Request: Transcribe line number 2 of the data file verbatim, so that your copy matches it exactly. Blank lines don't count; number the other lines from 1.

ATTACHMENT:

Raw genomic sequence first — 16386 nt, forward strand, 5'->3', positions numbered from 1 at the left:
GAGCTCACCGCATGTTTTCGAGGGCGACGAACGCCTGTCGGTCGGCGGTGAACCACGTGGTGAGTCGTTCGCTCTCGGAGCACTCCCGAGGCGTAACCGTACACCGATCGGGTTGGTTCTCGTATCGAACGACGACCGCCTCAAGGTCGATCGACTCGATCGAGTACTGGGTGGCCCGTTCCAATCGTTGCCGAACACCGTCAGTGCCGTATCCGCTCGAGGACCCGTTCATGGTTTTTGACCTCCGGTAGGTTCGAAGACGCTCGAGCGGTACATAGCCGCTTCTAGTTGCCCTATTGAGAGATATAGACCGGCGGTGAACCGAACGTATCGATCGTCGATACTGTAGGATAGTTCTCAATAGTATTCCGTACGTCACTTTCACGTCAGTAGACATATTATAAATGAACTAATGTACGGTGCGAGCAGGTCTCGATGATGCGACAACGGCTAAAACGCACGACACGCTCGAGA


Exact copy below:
GAGCTCACCGCATGTTTTCGAGGGCGACGAACGCCTGTCGGTCGGCGGTGAACCACGTGGTGAGTCGTTCGCTCTCGGAGCACTCCCGAGGCGTAACCGTACACCGATCGGGTTGGTTCTCGTATCGAACGACGACCGCCTCAAGGTCGATCGACTCGATCGAGTACTGGGTGGCCCGTTCCAATCGTTGCCGAACACCGTCAGTGCCGTATCCGCTCGAGGACCCGTTCATGGTTTTTGACCTCCGGTAGGTTCGAAGACGCTCGAGCGGTACATAGCCGCTTCTAGTTGCCCTATTGAGAGATATAGACCGGCGGTGAACCGAACGTATCGATCGTCGATACTGTAGGATAGTTCTCAATAGTATTCCGTACGTCACTTTCACGTCAGTAGACATATTATAAATGAACTAATGTACGGTGCGAGCAGGTCTCGATGATGCGACAACGGCTAAAACGCACGACACGCTCGAGA